The great tragedy of a damaged brain at birth

Public Health Agencies say in Canada there are 300,000 children with Fetal Alcohol Syndrome

The Charter of Rights and Freedoms says that all Canadians receive justice.

The U.S. Constitution states that, “All men are created Equal.”

But some children are born who do not receive justice. Nor will they ever be equal.

It’s because they have damaged brains at birth, due to mothers who drink alcohol during pregnancy.

Recently, in Canada, there was an outpouring of public anger when police removed a newborn baby from her indigenous mother. I have no knowledge of whether this action was justified. Authorities claim that the woman was drunk when admitted to hospital. Others deny this.

But regardless of who is right or wrong, there are startling facts about Fetal Alcohol Syndrome Disease (FASD) that may make your hair stand on end.

Public Health Agencies say that in Canada alone, there are 300,000 children currently living with this disability.

And reports say that between one and nine in a 1,000 babies are born with this devastating neurological condition.

Why such tragedy? Because once a baby’s brain is damaged by alcohol no treatment can restore it to normal. It means an FASD child faces a lifetime of inequality because of a mother who knows the risks of alcohol during pregnancy but refuses to stop drinking.

Or, sometimes, due to those who are unaware of this danger.

There is still some ignorance about drinking alcohol during pregnancy. For instance, The National Organization on FASD reports that one in five women drink during pregnancy.

In addition, 15 per cent of women of child-bearing age don’t realize the danger of alcohol during pregnancy. And I find it amazing that in 2019, 40 per cent of women of child-bearing age do not use contraception!

There’s another troubling problem.

Women who become pregnant may not know they are pregnant for several weeks, sometimes months. In the meantime they may be injuring their child’s brain by imbibing.

We know that FASD occurs in one-third to one-half of infants whose mothers consumed six or more alcoholic drinks daily during pregnancy.

A Harvard study showed the risk decreases to 10 per cent with three drinks daily.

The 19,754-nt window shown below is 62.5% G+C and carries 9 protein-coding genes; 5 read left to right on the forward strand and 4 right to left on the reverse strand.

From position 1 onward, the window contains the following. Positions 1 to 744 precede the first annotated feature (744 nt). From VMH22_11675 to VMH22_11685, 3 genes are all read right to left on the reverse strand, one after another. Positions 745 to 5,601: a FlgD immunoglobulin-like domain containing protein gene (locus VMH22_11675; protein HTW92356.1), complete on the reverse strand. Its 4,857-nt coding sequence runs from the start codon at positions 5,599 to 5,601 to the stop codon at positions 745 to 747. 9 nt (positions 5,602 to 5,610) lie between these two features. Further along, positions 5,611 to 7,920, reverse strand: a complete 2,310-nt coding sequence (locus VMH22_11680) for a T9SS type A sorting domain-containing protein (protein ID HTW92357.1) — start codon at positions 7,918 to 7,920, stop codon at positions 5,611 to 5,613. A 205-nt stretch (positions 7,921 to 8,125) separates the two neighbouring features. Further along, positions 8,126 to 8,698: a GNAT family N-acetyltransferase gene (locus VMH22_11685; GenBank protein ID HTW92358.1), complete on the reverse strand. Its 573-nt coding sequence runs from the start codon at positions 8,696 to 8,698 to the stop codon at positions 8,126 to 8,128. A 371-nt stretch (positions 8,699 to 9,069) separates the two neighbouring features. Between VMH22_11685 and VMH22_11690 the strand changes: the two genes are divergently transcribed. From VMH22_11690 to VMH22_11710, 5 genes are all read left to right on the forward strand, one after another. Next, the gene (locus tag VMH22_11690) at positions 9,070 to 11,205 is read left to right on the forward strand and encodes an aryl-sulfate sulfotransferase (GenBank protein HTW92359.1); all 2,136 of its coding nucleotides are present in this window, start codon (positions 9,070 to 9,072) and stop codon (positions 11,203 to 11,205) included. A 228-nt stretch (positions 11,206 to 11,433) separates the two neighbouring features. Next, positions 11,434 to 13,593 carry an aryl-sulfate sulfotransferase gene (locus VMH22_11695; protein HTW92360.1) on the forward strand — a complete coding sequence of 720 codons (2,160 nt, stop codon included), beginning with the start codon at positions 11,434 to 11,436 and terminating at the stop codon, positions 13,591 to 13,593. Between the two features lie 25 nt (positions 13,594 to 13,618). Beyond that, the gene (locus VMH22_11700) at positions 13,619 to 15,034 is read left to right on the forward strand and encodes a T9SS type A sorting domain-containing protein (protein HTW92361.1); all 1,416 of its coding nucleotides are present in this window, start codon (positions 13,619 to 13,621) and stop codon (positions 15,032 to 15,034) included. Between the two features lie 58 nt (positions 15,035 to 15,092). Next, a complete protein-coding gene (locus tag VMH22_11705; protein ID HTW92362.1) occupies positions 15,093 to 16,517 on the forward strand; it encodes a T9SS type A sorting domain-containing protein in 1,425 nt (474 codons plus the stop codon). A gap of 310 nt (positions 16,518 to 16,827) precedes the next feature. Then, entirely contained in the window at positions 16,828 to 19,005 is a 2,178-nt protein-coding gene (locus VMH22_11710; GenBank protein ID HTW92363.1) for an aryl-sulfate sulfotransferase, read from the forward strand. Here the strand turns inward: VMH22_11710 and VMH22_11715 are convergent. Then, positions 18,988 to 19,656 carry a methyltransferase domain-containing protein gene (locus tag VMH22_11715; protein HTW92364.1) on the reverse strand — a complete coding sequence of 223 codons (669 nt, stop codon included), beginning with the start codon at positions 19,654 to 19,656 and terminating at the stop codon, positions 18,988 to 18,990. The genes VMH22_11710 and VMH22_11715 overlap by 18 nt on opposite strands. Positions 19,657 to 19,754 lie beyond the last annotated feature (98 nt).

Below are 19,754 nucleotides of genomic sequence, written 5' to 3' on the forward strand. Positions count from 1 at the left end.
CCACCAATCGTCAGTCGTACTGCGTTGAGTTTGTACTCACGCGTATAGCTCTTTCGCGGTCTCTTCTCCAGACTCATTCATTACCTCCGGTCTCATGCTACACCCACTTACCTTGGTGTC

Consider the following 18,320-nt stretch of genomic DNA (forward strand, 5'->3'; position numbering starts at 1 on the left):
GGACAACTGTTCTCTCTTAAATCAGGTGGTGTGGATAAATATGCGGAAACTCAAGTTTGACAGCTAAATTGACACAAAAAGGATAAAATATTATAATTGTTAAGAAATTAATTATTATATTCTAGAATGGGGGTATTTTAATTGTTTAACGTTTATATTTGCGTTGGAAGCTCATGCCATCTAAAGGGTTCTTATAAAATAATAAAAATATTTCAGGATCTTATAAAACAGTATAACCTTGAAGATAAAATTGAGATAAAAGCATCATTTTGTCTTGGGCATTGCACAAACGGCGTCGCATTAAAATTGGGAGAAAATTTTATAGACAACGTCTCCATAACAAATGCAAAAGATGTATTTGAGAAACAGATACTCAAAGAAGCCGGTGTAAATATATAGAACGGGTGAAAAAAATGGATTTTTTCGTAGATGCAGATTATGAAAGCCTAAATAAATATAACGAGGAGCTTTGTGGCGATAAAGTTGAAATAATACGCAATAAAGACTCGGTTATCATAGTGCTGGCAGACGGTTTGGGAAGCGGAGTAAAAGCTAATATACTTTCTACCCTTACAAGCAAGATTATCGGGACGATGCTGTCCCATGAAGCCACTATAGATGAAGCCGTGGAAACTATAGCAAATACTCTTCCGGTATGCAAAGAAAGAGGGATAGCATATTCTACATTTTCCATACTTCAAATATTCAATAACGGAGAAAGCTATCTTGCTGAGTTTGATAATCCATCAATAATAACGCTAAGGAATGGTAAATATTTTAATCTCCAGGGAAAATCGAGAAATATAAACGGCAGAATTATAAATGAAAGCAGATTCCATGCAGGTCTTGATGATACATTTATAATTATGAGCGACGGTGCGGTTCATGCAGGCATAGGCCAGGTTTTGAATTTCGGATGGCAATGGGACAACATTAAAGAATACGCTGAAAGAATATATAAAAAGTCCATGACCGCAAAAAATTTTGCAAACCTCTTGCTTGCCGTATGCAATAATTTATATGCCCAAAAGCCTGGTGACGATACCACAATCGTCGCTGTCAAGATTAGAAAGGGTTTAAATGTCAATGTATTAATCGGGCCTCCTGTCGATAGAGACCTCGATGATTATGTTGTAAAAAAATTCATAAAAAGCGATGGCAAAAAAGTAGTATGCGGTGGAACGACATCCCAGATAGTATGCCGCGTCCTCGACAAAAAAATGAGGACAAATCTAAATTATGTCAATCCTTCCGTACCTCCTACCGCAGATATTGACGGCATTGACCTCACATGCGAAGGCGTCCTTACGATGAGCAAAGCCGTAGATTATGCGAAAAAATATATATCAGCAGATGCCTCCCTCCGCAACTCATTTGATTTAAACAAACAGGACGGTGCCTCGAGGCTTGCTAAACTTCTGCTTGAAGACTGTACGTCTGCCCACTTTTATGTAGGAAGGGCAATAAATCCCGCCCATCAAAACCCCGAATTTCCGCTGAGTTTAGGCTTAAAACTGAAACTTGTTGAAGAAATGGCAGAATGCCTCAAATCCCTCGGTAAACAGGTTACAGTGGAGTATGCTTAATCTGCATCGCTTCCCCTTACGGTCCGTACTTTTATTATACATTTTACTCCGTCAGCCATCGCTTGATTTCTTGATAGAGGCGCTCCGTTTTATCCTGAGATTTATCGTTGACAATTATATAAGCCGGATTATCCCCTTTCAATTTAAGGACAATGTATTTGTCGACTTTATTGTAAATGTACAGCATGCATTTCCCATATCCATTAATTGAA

Pregnant mothers often fail to realize that when they drink alcohol the fetus also consumes it. But what is pleasurable to the mother can be catastrophic to an unborn fetus.

Pregnant women have a mature functioning liver that detoxifies alcohol in the blood. A developing fetus does not have this metabolic safeguard.

This means alcohol crosses the blood-brain barrier and subjects the brain to high levels of alcohol for a longer time. It spells disaster for the developing brain.

Studies show that about 60 per cent of these children, burdened by a host of neurological mental problems, end up in prison or a mental health facility. And the lifetime cost of one of these children has been estimated as high as $1 million.

So how can we stop alcohol from being the leading source of preventable birth defects?

Education is the ultimate answer, yet getting this message across is easier said than done.

After all, Ireland is not a third world country, but the Irish pub may be responsible for Ireland being listed as one of five countries in the world with a high incidence of FASD children.

Perhaps a primary message to women would be to use birth control until they are ready to have a baby.

In addition, they must abstain from alcohol while trying to become pregnant. And once pregnant, to say “no” to alcohol altogether, as no one knows the safe amount.

Destroying your own life by alcohol is one matter.

But doing so to an unborn child is madness. One such tragedy is a recent report of a FASD mother who is being overseen by 21 social agencies, three social workers and who is upset that her seven children are all in foster care.

It’s hard to envision the social chaos in this family, the future for these children and countless others in the same situation. Then add on the huge economic cost to taxpayers.

I’d predict that readers will have comments about this catastrophe. If so, I’ll publish them.

See the new web site at docgiff.com. For comments, email info@docgiff.com.

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